When we get to Moondance, I plan to discuss how I've been on that fishing trip with Van and Billy a thousand times or more--but then, so has everyone who is taking the time to read and contribute to this thread. Once again: the personal and the universal.

    But not every album can accomplish this; not every album possesses the depth and vision to impart such continuing gifts, year after year.
  9. fac51x

    fac51x New Member

    I grew up with this record. My mom used to pull out her vinyl copy and play it over and over on long afternoons indoors. What a mood this one sets. I always want to put it on when it is chilly and raining outside. I can't believe he was so young (was he just 23 or so?) when he made this record. It seems like the work of a much older man. Amazing.

    I was going to post about Madame George, but words escape me. It's hard for me to put into words how this song affects me.
  10. Cassius

    Cassius On The Beach

    Lafayette, Co
    One of the finest expressions in the recorded music form ever. Deserves every accolade it gets, and probably deserves even more. I find this piece of music on the level of A Love Supreme.

    Some of the best music is so passionate, and personal that it doesn't reveal it's true beauty on first listen. Once you crack through to the core of music that lies within, it becomes something you can't let go of for the rest of your life.

    I understand why some haven't cracked the code, and I do no think less of them their tatses or their perspectives. I'm just happy that there are and continue to be so many others who get it and we can share our excitment.

  11. JJ3810

    JJ3810 Forum Resident

    Astral Weeks is at or very near the top of my favorite Van Morrison catalog and at the very bottom of any list I would generate of LPs I'd ever care to review. A major work that will endure for generations & generations. And then Moondance. Pretty incredible, to say the least.
  12. elborak

    elborak Forum Resident

    Which is where Van's magic really shows. Most artists would be overjoyed to accomplish this feat once in their careers (think Forever Changes or Mott). That Van has done it as many times as he has is indeed a rare and wonderful thing.:thumbsup:

    I can think of at least 5 Van albums (others will obviously count more or less) that succeed for me to that degree, where the whole album sets a mood, a place, a feeling that transcends the individual songs.:love:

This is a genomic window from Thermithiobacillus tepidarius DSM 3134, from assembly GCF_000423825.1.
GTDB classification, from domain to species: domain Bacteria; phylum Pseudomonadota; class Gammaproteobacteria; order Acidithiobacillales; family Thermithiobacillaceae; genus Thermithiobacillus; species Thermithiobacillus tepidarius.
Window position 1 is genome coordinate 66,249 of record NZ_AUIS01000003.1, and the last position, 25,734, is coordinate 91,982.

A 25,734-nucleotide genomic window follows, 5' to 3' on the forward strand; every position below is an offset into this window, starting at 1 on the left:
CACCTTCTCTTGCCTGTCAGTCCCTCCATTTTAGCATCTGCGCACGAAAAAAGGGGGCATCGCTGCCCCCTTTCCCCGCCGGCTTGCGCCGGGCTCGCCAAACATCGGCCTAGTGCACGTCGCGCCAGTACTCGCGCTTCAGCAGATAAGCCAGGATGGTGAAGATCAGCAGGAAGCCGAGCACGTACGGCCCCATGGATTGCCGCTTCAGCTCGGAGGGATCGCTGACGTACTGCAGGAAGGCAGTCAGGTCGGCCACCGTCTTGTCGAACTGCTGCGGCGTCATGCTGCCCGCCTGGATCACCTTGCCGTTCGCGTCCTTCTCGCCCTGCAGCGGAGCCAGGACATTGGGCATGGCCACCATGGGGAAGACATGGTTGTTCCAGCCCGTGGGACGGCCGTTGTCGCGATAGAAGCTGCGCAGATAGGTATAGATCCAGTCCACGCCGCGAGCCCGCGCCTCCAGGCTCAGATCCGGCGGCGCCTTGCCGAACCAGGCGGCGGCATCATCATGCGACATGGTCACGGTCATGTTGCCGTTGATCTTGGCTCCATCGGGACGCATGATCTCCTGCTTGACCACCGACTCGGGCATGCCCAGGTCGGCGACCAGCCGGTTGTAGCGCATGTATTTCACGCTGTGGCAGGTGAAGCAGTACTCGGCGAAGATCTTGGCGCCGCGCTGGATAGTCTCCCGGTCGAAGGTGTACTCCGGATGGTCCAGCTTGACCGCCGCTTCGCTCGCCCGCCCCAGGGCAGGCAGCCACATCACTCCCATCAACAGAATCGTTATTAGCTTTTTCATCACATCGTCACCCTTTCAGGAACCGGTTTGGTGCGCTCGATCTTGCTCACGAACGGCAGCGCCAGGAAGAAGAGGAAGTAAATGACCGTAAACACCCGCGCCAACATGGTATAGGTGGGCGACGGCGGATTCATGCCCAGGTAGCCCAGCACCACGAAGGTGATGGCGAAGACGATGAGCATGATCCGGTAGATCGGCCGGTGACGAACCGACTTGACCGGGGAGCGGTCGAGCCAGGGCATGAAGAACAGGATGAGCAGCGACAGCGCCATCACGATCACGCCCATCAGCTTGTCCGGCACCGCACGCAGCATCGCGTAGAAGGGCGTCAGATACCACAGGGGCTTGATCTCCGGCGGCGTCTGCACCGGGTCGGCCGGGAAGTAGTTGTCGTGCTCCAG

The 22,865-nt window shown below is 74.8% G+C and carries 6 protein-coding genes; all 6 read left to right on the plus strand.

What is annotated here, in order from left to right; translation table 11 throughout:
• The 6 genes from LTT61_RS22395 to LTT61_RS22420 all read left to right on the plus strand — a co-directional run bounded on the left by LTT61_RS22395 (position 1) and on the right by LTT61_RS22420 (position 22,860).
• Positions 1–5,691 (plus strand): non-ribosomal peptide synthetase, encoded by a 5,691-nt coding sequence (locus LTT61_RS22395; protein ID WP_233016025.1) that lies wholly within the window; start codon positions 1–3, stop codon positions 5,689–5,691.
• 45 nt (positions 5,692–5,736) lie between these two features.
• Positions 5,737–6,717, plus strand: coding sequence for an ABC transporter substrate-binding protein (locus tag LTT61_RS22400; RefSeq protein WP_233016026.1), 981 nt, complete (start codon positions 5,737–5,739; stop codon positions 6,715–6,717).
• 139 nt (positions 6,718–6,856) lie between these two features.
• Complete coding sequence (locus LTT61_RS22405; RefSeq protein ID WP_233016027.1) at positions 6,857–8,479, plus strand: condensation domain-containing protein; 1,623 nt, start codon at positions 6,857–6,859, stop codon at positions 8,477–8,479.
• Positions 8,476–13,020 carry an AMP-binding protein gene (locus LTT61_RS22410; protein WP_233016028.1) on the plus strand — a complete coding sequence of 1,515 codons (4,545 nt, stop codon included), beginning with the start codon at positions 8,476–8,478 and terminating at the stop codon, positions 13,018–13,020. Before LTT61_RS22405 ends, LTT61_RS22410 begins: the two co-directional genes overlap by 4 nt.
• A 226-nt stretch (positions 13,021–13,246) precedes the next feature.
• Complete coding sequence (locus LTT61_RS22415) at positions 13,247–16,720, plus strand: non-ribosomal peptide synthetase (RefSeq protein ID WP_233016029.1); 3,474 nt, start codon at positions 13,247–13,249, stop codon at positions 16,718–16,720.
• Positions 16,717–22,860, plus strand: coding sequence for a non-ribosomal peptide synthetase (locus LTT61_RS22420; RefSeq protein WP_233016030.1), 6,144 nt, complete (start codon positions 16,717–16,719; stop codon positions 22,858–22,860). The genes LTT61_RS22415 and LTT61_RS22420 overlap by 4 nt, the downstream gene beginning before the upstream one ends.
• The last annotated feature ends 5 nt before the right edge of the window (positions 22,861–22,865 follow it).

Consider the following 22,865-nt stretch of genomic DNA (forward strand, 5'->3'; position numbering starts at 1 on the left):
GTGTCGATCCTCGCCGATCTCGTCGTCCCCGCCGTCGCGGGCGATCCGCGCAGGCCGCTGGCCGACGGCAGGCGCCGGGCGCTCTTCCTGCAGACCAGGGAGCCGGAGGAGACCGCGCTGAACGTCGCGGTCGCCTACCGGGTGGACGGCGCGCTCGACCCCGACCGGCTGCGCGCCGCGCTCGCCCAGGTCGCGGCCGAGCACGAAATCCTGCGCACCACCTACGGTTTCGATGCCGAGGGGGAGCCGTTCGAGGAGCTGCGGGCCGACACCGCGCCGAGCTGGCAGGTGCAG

13. zobalob

    zobalob Forum Resident

    Glasgow, Scotland.
    Among the many albums released by Van the Man, this is the only one that draws me back time after time. I remember when it first came out, I fell in love with it straight away. It reminds me of clear, crisp and cold Autumn/Winter days for some reason. His other works have their stupendous moments, but, for me, this is the one.
  14. Clarkophile

    Clarkophile Too Long in Exile

    St. Thomas, ON
    The endless stream of accolades doesn't make for such good reading, does it? ;) I find myself at times wanting to send John Hunter a PM and ask him to drop by the thread for a cup of piping hot contrarianism.:laugh: :thumbsup: In lieu of that, if anyone wants to voice a pet peeve or anything about the album which made it less than tantamount to a life-changing experience like the rest of us seem to feel it was, please share your thoughts, I'm certain Van could take it---although I certainly couldn't:laugh: , but I think Van could.

    I also wanted to ask what everyone's favourite covers have been of Astral songs. I remember reading an interview with Van in which he was asked about the Waterboys' take on "Sweet Thing", and the sum total of his response was something like "Well, it wasn't as good as mine, was it?"

    Mmm--yeah, I can hear Van uttering those words.

    Any other cool Astral Weeks covers spring to mind?
  15. CM Wolff

    CM Wolff Senior Member

    I am a fan of Maria McKee's take on "The Way Young Lovers Do". No chance at topping Van, but bonus points for both good taste and giving it a shot. The Waterboys' version of "Sweet Thing" is indeed very worthy, as Mike Scott obviously has a feeling for Van.

    I'm a huge Van fan and am at a loss for words to describe Astral Weeks because I can't do it justice. Very well covered already, and much more eloquently that I can.

    When I think of Astral Weeks, all the little turns of phrase that are etched into my brain come out. I can recall hundreds of them as necessary, right on the spot..."the dynamo of your smile caressed the barefoot virgin child, to wander..." with that perfect rhyme of "smile" and "child". Don't know what half of the lyrics mean, but it all certainly reverberates within me on a different level. Favorite track is "Beside You".
  16. Sneaky Pete

    Sneaky Pete Senior Member

    Well put, I also consider it to be similar to A Love Supreme in that respect.
    I am heartened to see so many members appreciate both works.

    It seems to touch many people deeply, even some you would not expect. I remember reading an interview with Nick Lowe where he said he had worn out two copies of Astral Weeks.